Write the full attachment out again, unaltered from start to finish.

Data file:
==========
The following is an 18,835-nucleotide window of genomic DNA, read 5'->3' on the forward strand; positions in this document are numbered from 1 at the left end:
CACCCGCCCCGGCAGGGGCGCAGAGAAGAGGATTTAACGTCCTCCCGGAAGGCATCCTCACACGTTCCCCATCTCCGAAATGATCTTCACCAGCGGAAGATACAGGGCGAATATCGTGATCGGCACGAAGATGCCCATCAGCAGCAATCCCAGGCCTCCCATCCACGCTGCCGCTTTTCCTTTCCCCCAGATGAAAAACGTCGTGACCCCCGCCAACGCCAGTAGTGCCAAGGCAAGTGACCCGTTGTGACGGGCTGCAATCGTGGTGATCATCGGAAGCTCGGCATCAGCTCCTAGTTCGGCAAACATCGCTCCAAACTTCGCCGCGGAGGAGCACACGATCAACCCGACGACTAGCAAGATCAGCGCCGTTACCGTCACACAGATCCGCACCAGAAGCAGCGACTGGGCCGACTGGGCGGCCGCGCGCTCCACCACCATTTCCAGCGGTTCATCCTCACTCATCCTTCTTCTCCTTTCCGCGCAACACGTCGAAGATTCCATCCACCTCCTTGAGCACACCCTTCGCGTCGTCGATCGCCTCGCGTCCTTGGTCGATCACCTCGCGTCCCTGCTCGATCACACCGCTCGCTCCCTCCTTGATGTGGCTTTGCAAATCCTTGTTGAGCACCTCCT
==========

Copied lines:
The following is an 18,835-nucleotide window of genomic DNA, read 5'->3' on the forward strand; positions in this document are numbered from 1 at the left end:
CACCCGCCCCGGCAGGGGCGCAGAGAAGAGGATTTAACGTCCTCCCGGAAGGCATCCTCACACGTTCCCCATCTCCGAAATGATCTTCACCAGCGGAAGATACAGGGCGAATATCGTGATCGGCACGAAGATGCCCATCAGCAGCAATCCCAGGCCTCCCATCCACGCTGCCGCTTTTCCTTTCCCCCAGATGAAAAACGTCGTGACCCCCGCCAACGCCAGTAGTGCCAAGGCAAGTGACCCGTTGTGACGGGCTGCAATCGTGGTGATCATCGGAAGCTCGGCATCAGCTCCTAGTTCGGCAAACATCGCTCCAAACTTCGCCGCGGAGGAGCACACGATCAACCCGACGACTAGCAAGATCAGCGCCGTTACCGTCACACAGATCCGCACCAGAAGCAGCGACTGGGCCGACTGGGCGGCCGCGCGCTCCACCACCATTTCCAGCGGTTCATCCTCACTCATCCTTCTTCTCCTTTCCGCGCAACACGTCGAAGATTCCATCCACCTCCTTGAGCACACCCTTCGCGTCGTCGATCGCCTCGCGTCCTTGGTCGATCACCTCGCGTCCCTGCTCGATCACACCGCTCGCTCCCTCCTTGATGTGGCTTTGCAAATCCTTGTTGAGCACCTCCT